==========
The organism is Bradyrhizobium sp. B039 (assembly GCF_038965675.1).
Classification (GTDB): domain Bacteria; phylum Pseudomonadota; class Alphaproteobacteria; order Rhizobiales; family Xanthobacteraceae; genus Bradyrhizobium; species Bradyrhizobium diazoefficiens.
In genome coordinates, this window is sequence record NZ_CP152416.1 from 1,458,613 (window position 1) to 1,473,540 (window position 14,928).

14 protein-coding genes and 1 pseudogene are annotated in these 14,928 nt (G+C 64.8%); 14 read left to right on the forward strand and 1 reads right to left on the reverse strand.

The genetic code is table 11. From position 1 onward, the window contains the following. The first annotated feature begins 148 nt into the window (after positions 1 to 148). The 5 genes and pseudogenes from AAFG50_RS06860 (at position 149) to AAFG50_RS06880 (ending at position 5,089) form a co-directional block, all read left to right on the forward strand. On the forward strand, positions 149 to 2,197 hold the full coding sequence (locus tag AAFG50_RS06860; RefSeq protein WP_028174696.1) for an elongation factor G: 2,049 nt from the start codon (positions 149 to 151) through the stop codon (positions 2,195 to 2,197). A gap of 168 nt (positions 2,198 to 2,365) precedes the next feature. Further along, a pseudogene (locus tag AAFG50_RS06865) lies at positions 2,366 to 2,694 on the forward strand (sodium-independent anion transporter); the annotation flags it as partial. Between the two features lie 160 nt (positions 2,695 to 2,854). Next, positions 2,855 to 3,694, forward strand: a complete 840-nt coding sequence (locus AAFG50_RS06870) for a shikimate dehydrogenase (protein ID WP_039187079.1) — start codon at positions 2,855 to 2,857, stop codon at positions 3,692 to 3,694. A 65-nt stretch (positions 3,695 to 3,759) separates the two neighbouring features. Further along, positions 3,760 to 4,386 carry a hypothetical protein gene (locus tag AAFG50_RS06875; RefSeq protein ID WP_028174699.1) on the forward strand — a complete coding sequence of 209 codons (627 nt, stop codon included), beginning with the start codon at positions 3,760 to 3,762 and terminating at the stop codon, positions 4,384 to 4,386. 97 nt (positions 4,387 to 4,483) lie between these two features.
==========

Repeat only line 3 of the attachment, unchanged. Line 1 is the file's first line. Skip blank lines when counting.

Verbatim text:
In genome coordinates, this window is sequence record NZ_CP152416.1 from 1,458,613 (window position 1) to 1,473,540 (window position 14,928).